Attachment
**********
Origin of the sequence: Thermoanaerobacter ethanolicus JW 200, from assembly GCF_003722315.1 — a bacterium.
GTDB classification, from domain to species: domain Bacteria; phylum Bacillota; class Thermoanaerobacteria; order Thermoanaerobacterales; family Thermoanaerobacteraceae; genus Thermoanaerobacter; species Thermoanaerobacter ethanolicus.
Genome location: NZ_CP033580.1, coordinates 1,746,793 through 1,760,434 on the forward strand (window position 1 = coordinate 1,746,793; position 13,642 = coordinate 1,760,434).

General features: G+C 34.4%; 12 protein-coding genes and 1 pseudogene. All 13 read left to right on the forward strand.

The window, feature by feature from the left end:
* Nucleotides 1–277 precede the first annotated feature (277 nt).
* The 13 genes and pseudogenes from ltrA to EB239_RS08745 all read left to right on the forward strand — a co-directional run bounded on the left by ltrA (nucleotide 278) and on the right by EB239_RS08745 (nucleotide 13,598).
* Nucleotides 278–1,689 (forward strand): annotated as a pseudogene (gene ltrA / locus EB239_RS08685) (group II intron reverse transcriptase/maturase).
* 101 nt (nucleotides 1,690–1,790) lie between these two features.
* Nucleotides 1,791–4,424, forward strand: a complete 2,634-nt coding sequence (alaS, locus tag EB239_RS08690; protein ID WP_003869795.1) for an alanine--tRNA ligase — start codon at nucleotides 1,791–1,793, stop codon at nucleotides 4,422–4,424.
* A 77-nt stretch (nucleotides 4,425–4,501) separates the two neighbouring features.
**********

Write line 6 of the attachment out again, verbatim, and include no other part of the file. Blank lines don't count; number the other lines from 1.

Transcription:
* Nucleotides 1–277 precede the first annotated feature (277 nt).